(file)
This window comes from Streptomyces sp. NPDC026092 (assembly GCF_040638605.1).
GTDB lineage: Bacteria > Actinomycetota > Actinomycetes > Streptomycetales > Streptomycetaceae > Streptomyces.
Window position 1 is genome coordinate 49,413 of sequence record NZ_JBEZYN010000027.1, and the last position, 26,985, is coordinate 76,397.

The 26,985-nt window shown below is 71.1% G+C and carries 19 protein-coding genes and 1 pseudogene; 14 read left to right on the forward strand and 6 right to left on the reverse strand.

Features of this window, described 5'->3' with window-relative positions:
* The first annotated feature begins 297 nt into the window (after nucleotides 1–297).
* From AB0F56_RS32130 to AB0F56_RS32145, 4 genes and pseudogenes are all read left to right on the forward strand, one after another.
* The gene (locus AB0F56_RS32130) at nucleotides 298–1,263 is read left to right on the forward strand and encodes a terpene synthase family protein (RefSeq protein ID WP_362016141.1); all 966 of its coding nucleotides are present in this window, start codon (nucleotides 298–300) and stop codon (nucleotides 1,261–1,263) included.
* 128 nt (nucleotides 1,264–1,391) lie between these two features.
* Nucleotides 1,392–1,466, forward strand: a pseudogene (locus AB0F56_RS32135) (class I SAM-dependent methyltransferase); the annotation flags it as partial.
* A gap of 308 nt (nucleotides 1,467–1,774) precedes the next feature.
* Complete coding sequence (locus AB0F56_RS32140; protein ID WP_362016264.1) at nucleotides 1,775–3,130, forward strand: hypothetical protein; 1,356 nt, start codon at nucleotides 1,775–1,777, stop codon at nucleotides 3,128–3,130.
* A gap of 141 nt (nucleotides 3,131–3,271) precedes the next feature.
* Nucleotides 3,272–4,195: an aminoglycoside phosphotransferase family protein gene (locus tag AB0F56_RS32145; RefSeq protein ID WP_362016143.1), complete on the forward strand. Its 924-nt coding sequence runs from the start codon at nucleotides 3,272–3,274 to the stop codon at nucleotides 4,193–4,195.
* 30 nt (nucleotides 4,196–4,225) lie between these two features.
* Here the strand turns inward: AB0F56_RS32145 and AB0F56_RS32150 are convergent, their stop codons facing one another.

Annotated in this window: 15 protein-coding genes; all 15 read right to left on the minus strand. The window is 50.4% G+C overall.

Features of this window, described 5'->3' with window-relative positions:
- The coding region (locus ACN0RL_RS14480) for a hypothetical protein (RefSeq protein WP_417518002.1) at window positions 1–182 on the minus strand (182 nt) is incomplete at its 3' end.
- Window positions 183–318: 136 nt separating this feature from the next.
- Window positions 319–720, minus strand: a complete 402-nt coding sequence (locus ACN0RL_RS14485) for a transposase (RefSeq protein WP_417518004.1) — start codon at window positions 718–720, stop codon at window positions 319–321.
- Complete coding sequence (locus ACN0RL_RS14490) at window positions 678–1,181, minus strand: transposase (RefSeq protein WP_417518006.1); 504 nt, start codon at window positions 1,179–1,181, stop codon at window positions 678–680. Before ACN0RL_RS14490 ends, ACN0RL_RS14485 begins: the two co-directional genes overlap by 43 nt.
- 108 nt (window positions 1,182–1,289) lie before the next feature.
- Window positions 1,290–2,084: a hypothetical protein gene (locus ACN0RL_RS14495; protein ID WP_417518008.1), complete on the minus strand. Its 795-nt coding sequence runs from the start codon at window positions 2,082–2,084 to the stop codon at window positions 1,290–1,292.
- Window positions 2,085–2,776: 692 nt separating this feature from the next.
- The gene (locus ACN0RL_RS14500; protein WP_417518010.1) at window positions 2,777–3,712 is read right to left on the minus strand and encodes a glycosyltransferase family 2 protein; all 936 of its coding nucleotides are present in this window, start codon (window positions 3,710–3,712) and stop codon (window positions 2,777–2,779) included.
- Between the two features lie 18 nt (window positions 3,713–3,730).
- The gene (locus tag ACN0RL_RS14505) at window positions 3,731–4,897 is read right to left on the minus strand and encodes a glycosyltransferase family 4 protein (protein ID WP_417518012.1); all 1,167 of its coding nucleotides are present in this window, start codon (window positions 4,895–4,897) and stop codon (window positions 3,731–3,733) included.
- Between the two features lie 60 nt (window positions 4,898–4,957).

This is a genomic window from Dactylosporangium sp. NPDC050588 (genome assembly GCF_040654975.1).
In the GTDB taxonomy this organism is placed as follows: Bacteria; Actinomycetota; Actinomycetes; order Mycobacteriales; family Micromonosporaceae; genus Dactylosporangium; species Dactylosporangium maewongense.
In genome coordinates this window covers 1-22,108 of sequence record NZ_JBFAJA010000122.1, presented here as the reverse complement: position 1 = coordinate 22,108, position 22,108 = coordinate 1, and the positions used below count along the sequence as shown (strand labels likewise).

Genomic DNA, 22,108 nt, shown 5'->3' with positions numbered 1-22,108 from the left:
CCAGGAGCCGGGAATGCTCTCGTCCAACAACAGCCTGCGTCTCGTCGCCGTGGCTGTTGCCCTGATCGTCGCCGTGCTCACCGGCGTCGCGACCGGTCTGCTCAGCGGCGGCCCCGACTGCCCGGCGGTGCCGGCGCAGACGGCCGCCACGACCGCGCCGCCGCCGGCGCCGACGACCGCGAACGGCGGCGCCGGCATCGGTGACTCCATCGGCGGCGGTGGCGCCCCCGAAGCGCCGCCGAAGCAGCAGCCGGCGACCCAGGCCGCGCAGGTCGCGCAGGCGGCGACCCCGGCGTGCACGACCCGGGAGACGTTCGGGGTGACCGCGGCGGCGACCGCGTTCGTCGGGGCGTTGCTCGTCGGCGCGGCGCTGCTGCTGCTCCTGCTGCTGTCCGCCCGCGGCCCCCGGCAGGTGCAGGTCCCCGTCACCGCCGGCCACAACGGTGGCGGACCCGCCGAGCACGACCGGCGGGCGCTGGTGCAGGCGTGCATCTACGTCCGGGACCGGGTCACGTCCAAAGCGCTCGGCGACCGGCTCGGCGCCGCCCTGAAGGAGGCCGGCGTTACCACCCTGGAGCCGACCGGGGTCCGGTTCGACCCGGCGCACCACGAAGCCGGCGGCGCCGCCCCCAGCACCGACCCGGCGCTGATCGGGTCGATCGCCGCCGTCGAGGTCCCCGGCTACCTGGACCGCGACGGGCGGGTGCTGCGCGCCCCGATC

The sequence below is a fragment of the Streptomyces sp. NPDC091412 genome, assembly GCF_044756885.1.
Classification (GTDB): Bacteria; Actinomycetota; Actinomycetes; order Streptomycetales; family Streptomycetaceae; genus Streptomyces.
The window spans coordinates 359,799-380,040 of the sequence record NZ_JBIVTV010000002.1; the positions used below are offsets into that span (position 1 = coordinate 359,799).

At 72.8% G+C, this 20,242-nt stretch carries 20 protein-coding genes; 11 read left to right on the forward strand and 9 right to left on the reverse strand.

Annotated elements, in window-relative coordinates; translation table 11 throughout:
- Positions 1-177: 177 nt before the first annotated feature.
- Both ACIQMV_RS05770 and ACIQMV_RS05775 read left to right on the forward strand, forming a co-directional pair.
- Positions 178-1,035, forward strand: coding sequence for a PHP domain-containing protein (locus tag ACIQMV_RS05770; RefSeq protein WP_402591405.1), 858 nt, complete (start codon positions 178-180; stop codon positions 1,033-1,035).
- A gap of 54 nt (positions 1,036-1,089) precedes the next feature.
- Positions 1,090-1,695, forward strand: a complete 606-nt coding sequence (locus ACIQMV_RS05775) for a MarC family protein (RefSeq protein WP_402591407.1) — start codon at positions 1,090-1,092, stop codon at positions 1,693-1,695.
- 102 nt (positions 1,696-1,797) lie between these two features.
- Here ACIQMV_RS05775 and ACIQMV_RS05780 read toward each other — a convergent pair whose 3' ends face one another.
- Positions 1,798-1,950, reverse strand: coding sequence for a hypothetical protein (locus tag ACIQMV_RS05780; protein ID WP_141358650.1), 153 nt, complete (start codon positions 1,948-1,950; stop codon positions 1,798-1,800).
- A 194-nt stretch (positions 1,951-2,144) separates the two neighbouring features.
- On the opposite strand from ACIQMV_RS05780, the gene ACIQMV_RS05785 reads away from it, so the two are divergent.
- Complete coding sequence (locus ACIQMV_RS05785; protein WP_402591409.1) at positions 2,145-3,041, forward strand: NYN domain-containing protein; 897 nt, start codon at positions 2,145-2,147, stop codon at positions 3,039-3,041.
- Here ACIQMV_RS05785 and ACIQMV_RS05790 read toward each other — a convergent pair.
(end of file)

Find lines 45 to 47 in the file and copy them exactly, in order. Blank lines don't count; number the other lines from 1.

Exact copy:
- 102 nt (positions 1,696-1,797) lie between these two features.
- Here ACIQMV_RS05775 and ACIQMV_RS05780 read toward each other — a convergent pair whose 3' ends face one another.
- Positions 1,798-1,950, reverse strand: coding sequence for a hypothetical protein (locus tag ACIQMV_RS05780; protein ID WP_141358650.1), 153 nt, complete (start codon positions 1,948-1,950; stop codon positions 1,798-1,800).